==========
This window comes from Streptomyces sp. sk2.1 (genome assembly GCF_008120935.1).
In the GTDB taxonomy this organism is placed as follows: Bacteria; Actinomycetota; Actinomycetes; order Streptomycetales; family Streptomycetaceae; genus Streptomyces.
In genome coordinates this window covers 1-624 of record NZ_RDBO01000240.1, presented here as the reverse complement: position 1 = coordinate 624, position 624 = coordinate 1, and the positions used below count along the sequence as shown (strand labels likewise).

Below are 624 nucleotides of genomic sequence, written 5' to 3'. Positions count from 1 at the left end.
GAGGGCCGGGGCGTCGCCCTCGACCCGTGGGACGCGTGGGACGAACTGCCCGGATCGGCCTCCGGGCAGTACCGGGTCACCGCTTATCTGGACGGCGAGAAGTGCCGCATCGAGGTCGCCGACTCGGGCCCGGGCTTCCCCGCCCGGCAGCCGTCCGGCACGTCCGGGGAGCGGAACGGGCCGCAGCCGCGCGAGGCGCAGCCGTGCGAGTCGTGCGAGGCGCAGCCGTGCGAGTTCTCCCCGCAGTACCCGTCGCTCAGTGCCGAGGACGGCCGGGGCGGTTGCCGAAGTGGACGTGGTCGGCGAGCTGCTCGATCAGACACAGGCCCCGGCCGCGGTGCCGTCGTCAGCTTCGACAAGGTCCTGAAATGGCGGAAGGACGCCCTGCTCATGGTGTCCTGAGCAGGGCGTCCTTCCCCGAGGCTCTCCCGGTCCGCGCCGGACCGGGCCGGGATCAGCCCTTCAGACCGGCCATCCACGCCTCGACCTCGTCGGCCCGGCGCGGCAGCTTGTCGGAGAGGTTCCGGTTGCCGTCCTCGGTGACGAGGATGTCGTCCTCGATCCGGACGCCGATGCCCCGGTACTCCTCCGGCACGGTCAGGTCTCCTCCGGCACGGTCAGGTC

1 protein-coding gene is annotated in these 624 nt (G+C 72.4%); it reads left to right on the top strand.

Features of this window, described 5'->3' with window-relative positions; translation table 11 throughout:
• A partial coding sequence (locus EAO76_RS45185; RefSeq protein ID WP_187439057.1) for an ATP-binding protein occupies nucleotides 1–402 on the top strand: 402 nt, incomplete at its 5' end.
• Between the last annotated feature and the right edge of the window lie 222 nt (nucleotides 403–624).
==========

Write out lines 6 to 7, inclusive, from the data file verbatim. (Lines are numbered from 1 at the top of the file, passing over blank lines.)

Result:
1 protein-coding gene is annotated in these 624 nt (G+C 72.4%); it reads left to right on the top strand.

Features of this window, described 5'->3' with window-relative positions; translation table 11 throughout: